As Home Secretary in Her Majesty's Government, David Blaylock's daily work involves the control of Britain's borders, the oversight of her police force, and the struggle against domestic terror threats. Some say the job is impossible; Blaylock insists he is tough enough. But around Westminster the gossip-mongers say his fiery temper is a liability.
An ex-soldier from a modest background, Blaylock has a life-story that the public respects. Privately, though, he carries pain and remorse - over some grievous things he saw in the army, and his estrangement from an ex-wife and three children for whom he still cares. A solitary figure in a high-pressure world, with no place to call home, Blaylock is never sure whom he can trust or whether his decisions are the right ones. Constantly in his mind is the danger of an attack on Britain's streets. But over the course of one fraught autumn Blaylock finds that danger moving menacingly closer to his own person.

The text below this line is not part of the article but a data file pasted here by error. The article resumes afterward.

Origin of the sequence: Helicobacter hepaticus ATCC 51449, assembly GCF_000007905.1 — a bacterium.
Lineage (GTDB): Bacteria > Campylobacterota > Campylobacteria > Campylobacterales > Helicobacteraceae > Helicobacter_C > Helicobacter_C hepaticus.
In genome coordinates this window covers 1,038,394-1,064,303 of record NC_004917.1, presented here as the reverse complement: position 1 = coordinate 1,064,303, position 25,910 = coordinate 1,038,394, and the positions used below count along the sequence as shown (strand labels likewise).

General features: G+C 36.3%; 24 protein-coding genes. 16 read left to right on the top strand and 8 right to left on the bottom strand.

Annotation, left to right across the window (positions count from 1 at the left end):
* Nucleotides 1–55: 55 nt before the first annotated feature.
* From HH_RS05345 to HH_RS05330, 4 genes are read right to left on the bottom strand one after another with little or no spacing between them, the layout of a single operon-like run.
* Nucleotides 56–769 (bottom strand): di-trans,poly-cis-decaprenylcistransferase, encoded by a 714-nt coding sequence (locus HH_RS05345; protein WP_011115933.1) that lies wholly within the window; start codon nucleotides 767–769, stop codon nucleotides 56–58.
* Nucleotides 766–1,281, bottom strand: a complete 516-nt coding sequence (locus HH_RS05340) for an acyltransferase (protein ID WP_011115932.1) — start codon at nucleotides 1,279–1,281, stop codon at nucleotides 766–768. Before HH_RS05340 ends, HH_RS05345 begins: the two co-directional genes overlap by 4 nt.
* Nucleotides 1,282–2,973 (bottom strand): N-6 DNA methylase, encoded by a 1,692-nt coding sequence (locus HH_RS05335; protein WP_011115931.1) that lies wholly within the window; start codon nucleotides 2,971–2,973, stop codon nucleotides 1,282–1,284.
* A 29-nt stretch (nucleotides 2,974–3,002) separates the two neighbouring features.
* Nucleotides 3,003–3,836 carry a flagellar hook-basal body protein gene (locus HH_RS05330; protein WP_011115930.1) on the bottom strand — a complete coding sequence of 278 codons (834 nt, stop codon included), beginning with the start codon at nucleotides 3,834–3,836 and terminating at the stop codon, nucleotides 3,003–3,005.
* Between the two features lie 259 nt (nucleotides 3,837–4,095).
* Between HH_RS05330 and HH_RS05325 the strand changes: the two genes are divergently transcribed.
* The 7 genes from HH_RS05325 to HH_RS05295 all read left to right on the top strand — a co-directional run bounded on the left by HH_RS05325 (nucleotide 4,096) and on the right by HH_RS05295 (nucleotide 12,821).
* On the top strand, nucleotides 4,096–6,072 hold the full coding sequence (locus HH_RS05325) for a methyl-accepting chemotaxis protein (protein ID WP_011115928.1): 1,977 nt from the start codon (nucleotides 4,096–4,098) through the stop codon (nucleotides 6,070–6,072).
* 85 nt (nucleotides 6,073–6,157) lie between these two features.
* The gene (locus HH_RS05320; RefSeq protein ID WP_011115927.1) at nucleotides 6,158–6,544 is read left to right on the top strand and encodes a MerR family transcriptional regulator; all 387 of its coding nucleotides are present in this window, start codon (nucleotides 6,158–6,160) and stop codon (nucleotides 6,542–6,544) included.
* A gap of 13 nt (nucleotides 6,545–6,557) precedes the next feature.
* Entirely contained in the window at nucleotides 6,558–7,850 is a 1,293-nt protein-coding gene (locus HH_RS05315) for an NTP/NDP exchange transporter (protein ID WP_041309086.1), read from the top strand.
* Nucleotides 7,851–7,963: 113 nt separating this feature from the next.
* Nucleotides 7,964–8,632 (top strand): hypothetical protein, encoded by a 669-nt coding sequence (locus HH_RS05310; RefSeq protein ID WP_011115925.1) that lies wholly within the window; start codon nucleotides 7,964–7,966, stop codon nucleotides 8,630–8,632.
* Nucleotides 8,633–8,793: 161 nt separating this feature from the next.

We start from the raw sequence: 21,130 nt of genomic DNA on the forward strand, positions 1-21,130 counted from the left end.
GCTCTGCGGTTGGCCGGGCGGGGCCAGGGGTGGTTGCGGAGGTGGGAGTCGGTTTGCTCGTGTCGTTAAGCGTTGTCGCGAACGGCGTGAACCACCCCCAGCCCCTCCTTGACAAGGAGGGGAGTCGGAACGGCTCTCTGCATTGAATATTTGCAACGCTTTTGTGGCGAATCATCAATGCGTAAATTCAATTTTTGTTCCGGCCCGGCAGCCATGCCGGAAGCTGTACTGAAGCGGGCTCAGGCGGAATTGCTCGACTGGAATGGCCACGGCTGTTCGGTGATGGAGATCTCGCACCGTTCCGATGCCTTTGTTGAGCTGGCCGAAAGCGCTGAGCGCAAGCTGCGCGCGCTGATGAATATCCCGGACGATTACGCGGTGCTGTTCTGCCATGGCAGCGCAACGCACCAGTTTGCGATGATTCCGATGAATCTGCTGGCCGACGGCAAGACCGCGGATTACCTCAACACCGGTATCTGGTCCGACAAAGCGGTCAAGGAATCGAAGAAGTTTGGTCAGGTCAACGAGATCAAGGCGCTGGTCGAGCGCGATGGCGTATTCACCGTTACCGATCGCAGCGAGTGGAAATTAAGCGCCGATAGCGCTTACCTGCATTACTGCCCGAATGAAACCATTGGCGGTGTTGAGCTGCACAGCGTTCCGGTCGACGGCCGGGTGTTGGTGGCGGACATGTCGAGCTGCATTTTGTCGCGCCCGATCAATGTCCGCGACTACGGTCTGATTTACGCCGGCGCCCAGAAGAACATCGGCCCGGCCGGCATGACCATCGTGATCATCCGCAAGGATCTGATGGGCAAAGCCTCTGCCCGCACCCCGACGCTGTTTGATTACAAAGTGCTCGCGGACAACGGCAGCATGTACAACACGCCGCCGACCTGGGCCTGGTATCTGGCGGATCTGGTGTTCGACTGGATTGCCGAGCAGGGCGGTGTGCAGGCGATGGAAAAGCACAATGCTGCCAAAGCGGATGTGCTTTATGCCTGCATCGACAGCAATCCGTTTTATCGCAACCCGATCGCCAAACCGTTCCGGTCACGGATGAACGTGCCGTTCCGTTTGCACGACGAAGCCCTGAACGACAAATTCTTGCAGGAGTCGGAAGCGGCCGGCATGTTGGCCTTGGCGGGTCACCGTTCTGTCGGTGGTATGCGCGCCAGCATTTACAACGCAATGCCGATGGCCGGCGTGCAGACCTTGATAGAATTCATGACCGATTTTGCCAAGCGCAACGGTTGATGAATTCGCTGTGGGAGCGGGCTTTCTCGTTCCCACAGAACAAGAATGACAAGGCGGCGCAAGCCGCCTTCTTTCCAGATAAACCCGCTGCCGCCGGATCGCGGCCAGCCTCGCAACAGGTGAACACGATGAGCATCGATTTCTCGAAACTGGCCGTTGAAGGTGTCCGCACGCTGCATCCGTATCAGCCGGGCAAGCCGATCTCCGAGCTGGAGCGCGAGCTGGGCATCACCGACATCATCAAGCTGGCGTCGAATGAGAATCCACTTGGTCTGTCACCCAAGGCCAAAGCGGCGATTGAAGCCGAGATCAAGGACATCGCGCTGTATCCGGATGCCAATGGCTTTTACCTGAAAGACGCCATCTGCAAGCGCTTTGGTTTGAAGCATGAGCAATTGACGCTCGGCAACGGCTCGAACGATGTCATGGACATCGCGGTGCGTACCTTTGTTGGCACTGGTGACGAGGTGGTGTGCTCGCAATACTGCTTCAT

|Publisher:||Faber and Faber|
|Product dimensions:||5.20(w) x 7.80(h) x (d)|
About the Author
Richard T Kelly is the author of the novels Crusaders (2008) and The Possessions of Doctor Forrest (2011). Eclipse , his first script for television, aired on the UK's Channel 4 in 2010. He has written several studies of filmmakers: Alan Clarke (1998), The Name of this Book is Dogme 95 (2000), and the authorized biography Sean Penn: His Life & Times (2004). In 2007 he edited Ten Bad Dates with De Niro: A Book of Alternative Film Lists.
What People are Saying About This
"A magnificent state-of-the-nation epic." - Financial Times
"Kelly's seriousness of intent and direct moral interrogation call to mind contemporary American giants Roth and Mailer." - Independent on Sunday
"A weighty achievement in every sense, and its long, complex narrative is impressively sustained." - Guardian
" Crusaders is The Great British Novel of this decade; it single-handedly resurrects the lost tradition of Priestly and Orwell and compares with Gordon Burn and Andrew O'Hagan at their very best." - David Peace
" The best political novel since [Alan Hollinghurst's The Line of Beauty.] " - Philip Collins, Times